Tuesday, March 11, 2008

I Am Ridiculous: a vignette

Ten Years Ago in the Life and Times of Michael5000

OK, this is a story that might have the power to offend. I offer it here, though, as yet another exhibit for the prosecution on the absurdity of life, or perhaps just the absurdity of me.

Two things you should know: First, I spent the first 25 years of my life in small towns and small cities in Oregon and Kansas, and though I was raised to understand that racism is among the most vile of human sins, I also had had very little actual exposure to African-Americans. Second, I am a shy person and, when I'm going to have to initiate a conversation with a stranger, I tend to rehearse what I'm going to say in my head a few times. A part of me must think that this will prevent me from saying anything foolish, or stumbling over my words. In practice, it probably makes me come off as strange and artificial, but it's just how I seem to operate.

So. It's 1998, and I'm refinishing the floors of my house in small-town Kansas, and I need to seal the joint between the fireplace and the floor surface. In doing this, I'll need to match the grout in the fireplace tile, which is very dark. I head down the street to the general hardware store, but they don't have what I need; they point me a mile down the highway to a more specialized paint store, and off I go.

I find the shop, which is empty except for an unseen clerk who shouts a greeting from a few aisles away. I say hello, but I have already seen the sealant section, so I go over and start looking through the selection. It's a problem. They've got lots of white and off-white varieties, of course, and some light browns, and even a curious red, but nothing that matches my grout. You homeowning readers will understand my quandry.

I decide to ask the clerk that I heard earlier if there's anything in back, or anything I'm missing. Being me, about to talk to a stranger, I compose what I'm going to say to him in my head.

I turn the corner, and there he is, a pleasant, professional-looking African American man about my age. "What can I help you with?" he asks. I stammer something about being fine, pretend to browse for a moment, then leave the shop, totally defeated. He must have thought I was some kind of idiot, and really, that would have been right. But I'm a shy person, and in that moment of talking to a stranger, there was no way I was going to say the phrase that I had rehearsed in my head, that was right there on the tip of my tongue, ready to go:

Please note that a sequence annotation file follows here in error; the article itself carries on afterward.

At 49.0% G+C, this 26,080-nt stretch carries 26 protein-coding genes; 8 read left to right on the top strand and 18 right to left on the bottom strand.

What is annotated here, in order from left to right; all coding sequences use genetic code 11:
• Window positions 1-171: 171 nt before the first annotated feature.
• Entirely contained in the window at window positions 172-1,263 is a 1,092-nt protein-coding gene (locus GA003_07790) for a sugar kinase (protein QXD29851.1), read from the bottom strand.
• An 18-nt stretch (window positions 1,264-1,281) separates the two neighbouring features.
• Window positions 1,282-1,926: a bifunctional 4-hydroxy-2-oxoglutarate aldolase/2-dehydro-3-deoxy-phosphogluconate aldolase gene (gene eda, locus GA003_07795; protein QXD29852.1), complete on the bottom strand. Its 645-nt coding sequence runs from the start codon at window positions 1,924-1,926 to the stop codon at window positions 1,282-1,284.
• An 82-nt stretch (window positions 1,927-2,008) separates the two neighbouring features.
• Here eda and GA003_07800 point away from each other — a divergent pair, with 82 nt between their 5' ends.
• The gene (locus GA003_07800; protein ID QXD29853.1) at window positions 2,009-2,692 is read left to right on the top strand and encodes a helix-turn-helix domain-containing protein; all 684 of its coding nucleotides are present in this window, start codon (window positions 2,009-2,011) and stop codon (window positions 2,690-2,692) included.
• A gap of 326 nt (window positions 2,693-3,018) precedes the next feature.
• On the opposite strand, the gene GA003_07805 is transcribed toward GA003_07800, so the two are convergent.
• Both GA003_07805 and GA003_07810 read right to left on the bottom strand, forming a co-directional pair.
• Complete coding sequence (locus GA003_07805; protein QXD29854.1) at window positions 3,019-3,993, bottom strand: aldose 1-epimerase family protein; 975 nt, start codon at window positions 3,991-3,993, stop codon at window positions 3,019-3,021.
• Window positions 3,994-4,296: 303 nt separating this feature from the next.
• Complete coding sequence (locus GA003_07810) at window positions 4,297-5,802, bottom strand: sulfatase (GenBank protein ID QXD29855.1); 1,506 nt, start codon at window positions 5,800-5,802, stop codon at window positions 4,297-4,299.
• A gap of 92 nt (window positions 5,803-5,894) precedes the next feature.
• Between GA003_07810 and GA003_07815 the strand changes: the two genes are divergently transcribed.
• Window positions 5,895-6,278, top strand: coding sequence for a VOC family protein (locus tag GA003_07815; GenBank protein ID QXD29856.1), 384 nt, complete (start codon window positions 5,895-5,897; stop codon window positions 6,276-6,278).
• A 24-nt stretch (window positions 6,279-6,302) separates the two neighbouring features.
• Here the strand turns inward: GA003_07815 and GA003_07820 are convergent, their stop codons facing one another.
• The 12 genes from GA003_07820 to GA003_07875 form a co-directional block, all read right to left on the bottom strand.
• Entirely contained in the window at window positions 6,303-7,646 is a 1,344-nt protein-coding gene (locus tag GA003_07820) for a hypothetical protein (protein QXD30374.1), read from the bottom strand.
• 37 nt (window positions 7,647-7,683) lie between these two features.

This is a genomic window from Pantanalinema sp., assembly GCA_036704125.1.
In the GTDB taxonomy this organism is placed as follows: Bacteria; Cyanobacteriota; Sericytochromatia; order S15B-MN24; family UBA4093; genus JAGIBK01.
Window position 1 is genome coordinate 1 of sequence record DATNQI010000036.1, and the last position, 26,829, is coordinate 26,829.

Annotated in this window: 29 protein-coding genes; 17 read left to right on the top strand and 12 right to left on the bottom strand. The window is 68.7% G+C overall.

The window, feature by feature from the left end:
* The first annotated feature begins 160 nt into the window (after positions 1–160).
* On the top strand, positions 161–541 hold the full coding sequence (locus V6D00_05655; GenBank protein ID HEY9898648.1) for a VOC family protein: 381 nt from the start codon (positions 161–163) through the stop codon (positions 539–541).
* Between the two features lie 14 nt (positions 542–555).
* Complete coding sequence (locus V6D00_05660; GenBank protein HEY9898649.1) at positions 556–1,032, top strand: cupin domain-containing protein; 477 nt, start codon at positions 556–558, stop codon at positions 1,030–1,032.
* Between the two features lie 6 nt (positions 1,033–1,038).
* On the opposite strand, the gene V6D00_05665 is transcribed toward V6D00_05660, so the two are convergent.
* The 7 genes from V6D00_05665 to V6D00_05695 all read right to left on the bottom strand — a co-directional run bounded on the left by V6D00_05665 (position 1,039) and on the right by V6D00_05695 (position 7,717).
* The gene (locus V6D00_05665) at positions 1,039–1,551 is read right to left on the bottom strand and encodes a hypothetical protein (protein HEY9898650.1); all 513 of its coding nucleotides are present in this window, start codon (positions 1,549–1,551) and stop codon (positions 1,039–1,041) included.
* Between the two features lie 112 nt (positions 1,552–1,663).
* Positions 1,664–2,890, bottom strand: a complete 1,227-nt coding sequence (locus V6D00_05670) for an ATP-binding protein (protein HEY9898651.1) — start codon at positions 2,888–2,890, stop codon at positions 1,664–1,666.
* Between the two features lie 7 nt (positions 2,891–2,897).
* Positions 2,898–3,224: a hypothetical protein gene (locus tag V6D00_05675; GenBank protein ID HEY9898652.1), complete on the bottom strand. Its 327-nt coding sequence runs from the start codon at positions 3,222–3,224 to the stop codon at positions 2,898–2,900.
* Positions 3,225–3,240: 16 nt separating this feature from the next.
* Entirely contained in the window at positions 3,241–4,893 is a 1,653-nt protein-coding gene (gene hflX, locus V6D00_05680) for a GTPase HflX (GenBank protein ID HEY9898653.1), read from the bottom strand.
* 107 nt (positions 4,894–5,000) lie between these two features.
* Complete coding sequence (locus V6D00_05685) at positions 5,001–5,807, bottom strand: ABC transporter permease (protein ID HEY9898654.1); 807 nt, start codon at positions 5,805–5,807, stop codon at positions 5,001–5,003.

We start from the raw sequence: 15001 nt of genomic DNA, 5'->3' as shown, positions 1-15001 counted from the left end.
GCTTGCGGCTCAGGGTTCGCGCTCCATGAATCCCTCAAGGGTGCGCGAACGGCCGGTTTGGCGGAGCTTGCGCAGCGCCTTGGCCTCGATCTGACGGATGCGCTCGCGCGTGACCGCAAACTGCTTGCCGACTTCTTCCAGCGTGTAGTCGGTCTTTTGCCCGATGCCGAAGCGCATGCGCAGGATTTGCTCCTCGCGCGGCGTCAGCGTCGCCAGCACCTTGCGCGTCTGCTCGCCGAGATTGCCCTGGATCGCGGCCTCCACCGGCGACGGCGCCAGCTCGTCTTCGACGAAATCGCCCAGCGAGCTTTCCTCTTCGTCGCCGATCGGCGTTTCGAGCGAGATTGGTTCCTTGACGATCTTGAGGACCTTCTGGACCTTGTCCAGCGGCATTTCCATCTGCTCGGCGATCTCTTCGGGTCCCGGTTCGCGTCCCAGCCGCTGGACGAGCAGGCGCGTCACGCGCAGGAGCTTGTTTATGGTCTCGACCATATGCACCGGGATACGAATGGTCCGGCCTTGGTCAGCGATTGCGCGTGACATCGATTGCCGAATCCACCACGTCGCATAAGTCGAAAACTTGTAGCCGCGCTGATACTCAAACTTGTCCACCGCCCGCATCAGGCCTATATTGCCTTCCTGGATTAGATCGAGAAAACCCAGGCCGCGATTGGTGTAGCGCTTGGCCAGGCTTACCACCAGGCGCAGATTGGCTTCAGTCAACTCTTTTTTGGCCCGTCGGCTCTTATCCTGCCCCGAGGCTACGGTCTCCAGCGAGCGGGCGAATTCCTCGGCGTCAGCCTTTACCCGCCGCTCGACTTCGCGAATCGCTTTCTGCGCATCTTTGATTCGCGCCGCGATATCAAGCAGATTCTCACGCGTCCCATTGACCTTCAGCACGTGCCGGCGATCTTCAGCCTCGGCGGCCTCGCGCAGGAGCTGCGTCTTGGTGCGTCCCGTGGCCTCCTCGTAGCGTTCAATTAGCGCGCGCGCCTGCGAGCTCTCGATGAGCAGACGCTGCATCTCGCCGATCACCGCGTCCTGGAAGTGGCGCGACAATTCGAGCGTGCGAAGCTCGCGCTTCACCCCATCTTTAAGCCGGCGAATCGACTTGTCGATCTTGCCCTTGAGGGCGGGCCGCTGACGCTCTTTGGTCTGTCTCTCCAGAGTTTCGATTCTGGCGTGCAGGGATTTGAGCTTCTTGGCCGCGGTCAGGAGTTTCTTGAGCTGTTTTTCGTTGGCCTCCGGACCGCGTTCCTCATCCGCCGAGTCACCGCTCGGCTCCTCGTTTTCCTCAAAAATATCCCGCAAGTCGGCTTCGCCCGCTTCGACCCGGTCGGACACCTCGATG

"Hi. I'm looking for some black caulk. Can you help me with that?"


Chance said...

That is tragelarious!

fingerstothebone said...

I can completely sympathize with that. I don't think I was born a shy person, but I became very shy after moving here, by myself, at 15, which I think everyone would pretty much understand. I'd also rehearse things in my head; and I'd cross the road to avoid talking to someone that I thought I recognized; when someone was 'kind' enough to ask me out for a date, I'd let him walk all over me. Then one morning I woke up and thought, well, this is no way to live a life. And I changed.

Rebel said...

Oh that's not that bad at all.

In a presentation in college I meant to say something like "Most people think that domestic violence only happens in families that are poor or among minorities; but the fact is that domestic violence occurs across racial or income lines" What I *actually* said was more like "We all hope that domestic violence only happens to poor minorities, but really it could happen to anyone."


I very hastily and very clumsily attempted to correct myself.

Bridget said...

Ouch. Yes, "tragelarious"

Anonymous said...

I've heard this anecdote before, but found it even funnier and more excruciating in print.

"Caulk" is one of the few words where I've consciously tried to preserve my New Jersey accent, which makes that fussy east-coast distinction between what are dead-on homophones in the rest of the country. ("Maureen" and "marine," and "Dawn" and "Don" were two pairs I caught quite a lot of shit for when I moved there from the Midwest in the eighth grade.)

"Sealant," of course, is even better when speaking to men in the trades.

The [Cherry] Ride said...

OK, that is funny. Pathetic, but funny.

At least you didn't offend anyone. I have a slip of the tongue incident (similar to Rebel's above) in which by pure accident, a group of work colleagues now believe me to be a total racist.

(Which I am not, for the record.)

gl. said...

oh, this is -totally- something i would do! thank god i didn't.

mrs.5000: yes, i suspect it is funnier & more excruciating in print. :) so much the better for us!

Anonymous said...

Dude -- that was you? Small world. Just as well, we were out of the black, anyway.

Dan Nolan said...

ooh, that's tough. Reminds me of the time I was talking to some (white) guy in a bar and he asked me if it was wrong to be attracted to a girl with a black guy. After several minutes of convoluted conversation in which I tried to rationalize his feelings by coming up with a crackpot theory in which he was experiencing some sort of cultural stereotype big penis envy, to his total confusion, I turned around to see a girl with a black eye.

ah race. such fun.

Unknown said...

@dan: Wow, that is a great parallel story. I'm glad this kind of thing doesn't just happen to me.

Tereza said...

I see you too have had some fun with caulk.